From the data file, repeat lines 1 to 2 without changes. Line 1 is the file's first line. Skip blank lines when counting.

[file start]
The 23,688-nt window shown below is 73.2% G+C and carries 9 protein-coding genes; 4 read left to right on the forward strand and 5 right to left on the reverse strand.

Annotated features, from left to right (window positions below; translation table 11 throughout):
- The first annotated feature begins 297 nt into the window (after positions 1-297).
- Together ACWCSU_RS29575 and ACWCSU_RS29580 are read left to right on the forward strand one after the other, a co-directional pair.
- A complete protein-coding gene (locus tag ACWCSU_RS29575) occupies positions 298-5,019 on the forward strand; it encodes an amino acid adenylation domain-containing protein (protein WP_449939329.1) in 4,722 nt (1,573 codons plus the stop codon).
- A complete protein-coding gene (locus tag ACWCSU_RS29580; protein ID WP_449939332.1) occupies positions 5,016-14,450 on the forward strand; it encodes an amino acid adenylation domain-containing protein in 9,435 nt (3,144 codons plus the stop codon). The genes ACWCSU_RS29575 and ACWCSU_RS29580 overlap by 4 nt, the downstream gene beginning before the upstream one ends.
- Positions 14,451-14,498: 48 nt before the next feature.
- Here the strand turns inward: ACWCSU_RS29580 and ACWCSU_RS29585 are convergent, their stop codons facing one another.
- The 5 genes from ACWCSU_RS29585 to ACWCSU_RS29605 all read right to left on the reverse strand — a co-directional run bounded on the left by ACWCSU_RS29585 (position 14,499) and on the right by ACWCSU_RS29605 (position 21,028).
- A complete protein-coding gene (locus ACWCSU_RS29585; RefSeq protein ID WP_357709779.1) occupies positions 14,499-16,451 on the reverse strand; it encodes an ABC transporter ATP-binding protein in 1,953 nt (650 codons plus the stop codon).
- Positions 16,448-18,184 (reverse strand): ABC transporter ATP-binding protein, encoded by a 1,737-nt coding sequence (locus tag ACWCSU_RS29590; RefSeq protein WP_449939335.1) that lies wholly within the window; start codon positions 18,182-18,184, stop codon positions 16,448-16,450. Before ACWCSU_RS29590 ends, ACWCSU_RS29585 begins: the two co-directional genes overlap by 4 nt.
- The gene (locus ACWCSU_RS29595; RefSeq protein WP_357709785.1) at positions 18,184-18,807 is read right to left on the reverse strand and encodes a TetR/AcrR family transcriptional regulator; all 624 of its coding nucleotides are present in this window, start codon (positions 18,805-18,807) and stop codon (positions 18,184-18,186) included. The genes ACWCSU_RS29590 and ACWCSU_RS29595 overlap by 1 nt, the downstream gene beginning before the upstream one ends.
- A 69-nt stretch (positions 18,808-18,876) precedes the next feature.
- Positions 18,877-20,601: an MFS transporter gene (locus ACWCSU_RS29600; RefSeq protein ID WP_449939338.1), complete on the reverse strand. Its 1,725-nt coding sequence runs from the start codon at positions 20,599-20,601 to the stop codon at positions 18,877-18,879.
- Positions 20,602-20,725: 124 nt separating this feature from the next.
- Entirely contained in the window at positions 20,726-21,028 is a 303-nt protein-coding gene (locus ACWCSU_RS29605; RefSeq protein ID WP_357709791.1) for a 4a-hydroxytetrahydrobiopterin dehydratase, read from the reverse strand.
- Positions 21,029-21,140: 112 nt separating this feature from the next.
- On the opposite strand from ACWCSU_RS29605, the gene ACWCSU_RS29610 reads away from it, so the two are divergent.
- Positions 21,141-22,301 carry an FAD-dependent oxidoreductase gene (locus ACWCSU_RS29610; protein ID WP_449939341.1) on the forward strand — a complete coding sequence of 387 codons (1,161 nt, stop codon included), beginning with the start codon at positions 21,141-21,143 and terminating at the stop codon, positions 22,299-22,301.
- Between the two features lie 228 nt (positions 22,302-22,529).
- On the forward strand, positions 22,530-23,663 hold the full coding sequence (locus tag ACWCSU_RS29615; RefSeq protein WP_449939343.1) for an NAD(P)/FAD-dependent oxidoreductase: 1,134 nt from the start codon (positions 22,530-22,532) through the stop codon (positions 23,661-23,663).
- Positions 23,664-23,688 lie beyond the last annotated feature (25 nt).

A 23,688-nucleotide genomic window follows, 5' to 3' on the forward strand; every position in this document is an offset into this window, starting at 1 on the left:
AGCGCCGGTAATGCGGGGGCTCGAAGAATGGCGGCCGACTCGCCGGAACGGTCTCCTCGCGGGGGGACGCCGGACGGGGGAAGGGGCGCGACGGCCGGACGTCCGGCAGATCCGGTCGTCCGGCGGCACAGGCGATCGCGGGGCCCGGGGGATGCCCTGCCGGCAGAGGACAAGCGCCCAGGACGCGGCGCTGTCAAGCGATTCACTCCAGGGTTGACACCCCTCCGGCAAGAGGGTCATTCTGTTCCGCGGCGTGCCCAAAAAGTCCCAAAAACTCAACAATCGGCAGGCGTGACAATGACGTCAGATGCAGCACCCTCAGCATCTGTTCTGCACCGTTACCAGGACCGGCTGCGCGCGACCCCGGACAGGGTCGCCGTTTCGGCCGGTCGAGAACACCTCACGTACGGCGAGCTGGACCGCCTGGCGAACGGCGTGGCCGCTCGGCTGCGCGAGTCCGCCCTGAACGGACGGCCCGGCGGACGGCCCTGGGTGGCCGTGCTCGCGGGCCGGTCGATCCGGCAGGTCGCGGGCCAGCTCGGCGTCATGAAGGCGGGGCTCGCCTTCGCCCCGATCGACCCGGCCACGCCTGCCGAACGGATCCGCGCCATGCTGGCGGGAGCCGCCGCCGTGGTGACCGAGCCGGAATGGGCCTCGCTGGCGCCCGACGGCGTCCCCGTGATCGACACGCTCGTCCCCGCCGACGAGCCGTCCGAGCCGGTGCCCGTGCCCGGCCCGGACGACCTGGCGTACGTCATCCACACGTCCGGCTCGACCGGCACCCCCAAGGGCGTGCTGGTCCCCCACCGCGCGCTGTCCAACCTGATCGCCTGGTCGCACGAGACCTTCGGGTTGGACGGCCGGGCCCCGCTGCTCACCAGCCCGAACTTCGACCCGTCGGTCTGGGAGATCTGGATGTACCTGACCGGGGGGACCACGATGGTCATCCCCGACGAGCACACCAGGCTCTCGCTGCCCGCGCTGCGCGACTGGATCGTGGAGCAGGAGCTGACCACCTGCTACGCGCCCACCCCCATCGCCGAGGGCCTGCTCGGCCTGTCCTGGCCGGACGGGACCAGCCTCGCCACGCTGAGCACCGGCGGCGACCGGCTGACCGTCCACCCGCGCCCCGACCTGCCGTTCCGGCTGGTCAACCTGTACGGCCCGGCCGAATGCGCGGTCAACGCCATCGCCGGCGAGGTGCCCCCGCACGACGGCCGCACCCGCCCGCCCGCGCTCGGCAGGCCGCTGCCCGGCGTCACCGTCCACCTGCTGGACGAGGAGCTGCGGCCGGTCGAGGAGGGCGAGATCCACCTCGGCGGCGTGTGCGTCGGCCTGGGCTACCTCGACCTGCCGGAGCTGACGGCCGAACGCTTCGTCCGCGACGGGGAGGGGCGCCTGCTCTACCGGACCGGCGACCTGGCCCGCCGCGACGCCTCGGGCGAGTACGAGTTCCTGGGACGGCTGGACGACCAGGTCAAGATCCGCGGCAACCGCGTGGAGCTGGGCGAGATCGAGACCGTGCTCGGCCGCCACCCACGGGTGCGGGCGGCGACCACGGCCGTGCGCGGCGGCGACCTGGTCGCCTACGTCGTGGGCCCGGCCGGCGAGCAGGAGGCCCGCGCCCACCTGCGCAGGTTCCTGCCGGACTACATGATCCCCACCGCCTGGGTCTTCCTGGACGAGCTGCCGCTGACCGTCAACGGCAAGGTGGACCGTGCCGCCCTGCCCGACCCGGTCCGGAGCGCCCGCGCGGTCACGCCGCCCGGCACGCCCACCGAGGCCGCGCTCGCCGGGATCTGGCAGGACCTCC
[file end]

The 23,688-nt window shown below is 73.2% G+C and carries 9 protein-coding genes; 4 read left to right on the forward strand and 5 right to left on the reverse strand.

Annotated features, from left to right (window positions below; translation table 11 throughout):